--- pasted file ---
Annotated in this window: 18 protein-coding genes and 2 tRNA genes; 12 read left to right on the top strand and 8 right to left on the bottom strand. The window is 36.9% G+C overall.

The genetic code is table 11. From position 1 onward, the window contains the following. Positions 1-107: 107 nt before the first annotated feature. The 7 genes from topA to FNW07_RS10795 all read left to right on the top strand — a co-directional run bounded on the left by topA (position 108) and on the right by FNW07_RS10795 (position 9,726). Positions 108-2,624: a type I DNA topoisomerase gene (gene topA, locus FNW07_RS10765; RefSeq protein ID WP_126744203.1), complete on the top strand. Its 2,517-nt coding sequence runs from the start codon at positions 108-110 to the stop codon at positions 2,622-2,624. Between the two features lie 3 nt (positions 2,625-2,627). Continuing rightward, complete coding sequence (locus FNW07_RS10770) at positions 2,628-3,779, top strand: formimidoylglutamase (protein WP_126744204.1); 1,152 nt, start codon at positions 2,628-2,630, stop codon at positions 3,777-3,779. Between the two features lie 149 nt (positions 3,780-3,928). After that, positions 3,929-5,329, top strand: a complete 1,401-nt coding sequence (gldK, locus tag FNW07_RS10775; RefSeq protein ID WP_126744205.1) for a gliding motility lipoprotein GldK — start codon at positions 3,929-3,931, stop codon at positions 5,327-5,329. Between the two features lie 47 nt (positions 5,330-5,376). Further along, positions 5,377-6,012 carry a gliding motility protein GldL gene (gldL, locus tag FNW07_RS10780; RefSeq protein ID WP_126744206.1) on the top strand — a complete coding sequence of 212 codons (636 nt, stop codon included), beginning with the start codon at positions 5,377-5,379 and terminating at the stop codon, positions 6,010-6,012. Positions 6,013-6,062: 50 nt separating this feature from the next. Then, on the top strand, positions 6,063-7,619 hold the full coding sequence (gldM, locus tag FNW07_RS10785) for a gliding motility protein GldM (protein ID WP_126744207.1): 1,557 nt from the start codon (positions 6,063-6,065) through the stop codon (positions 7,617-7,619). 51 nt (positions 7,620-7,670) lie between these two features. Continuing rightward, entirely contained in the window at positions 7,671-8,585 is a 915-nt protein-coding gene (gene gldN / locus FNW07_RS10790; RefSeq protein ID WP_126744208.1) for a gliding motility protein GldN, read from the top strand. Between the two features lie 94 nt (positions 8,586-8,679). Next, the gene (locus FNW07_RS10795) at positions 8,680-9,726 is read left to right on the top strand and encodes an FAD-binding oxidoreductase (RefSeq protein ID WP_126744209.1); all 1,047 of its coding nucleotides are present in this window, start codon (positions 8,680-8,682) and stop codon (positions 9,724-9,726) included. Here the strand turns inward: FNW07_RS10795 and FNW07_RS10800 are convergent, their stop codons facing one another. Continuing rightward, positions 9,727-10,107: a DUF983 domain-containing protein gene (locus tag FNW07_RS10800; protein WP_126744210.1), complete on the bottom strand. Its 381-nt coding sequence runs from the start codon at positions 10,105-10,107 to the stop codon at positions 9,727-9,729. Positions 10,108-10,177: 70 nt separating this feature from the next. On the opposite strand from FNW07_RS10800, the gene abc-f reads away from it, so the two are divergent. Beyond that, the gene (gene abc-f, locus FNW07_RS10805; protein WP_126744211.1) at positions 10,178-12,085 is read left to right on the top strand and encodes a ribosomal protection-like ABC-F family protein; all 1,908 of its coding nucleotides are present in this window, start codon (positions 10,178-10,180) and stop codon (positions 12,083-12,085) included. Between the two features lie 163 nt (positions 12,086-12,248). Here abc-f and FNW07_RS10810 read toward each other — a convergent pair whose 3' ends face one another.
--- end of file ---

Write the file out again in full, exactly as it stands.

Annotated in this window: 18 protein-coding genes and 2 tRNA genes; 12 read left to right on the top strand and 8 right to left on the bottom strand. The window is 36.9% G+C overall.

The genetic code is table 11. From position 1 onward, the window contains the following. Positions 1-107: 107 nt before the first annotated feature. The 7 genes from topA to FNW07_RS10795 all read left to right on the top strand — a co-directional run bounded on the left by topA (position 108) and on the right by FNW07_RS10795 (position 9,726). Positions 108-2,624: a type I DNA topoisomerase gene (gene topA, locus FNW07_RS10765; RefSeq protein ID WP_126744203.1), complete on the top strand. Its 2,517-nt coding sequence runs from the start codon at positions 108-110 to the stop codon at positions 2,622-2,624. Between the two features lie 3 nt (positions 2,625-2,627). Continuing rightward, complete coding sequence (locus FNW07_RS10770) at positions 2,628-3,779, top strand: formimidoylglutamase (protein WP_126744204.1); 1,152 nt, start codon at positions 2,628-2,630, stop codon at positions 3,777-3,779. Between the two features lie 149 nt (positions 3,780-3,928). After that, positions 3,929-5,329, top strand: a complete 1,401-nt coding sequence (gldK, locus tag FNW07_RS10775; RefSeq protein ID WP_126744205.1) for a gliding motility lipoprotein GldK — start codon at positions 3,929-3,931, stop codon at positions 5,327-5,329. Between the two features lie 47 nt (positions 5,330-5,376). Further along, positions 5,377-6,012 carry a gliding motility protein GldL gene (gldL, locus tag FNW07_RS10780; RefSeq protein ID WP_126744206.1) on the top strand — a complete coding sequence of 212 codons (636 nt, stop codon included), beginning with the start codon at positions 5,377-5,379 and terminating at the stop codon, positions 6,010-6,012. Positions 6,013-6,062: 50 nt separating this feature from the next. Then, on the top strand, positions 6,063-7,619 hold the full coding sequence (gldM, locus tag FNW07_RS10785) for a gliding motility protein GldM (protein ID WP_126744207.1): 1,557 nt from the start codon (positions 6,063-6,065) through the stop codon (positions 7,617-7,619). 51 nt (positions 7,620-7,670) lie between these two features. Continuing rightward, entirely contained in the window at positions 7,671-8,585 is a 915-nt protein-coding gene (gene gldN / locus FNW07_RS10790; RefSeq protein ID WP_126744208.1) for a gliding motility protein GldN, read from the top strand. Between the two features lie 94 nt (positions 8,586-8,679). Next, the gene (locus FNW07_RS10795) at positions 8,680-9,726 is read left to right on the top strand and encodes an FAD-binding oxidoreductase (RefSeq protein ID WP_126744209.1); all 1,047 of its coding nucleotides are present in this window, start codon (positions 8,680-8,682) and stop codon (positions 9,724-9,726) included. Here the strand turns inward: FNW07_RS10795 and FNW07_RS10800 are convergent, their stop codons facing one another. Continuing rightward, positions 9,727-10,107: a DUF983 domain-containing protein gene (locus tag FNW07_RS10800; protein WP_126744210.1), complete on the bottom strand. Its 381-nt coding sequence runs from the start codon at positions 10,105-10,107 to the stop codon at positions 9,727-9,729. Positions 10,108-10,177: 70 nt separating this feature from the next. On the opposite strand from FNW07_RS10800, the gene abc-f reads away from it, so the two are divergent. Beyond that, the gene (gene abc-f, locus FNW07_RS10805; protein WP_126744211.1) at positions 10,178-12,085 is read left to right on the top strand and encodes a ribosomal protection-like ABC-F family protein; all 1,908 of its coding nucleotides are present in this window, start codon (positions 10,178-10,180) and stop codon (positions 12,083-12,085) included. Between the two features lie 163 nt (positions 12,086-12,248). Here abc-f and FNW07_RS10810 read toward each other — a convergent pair whose 3' ends face one another.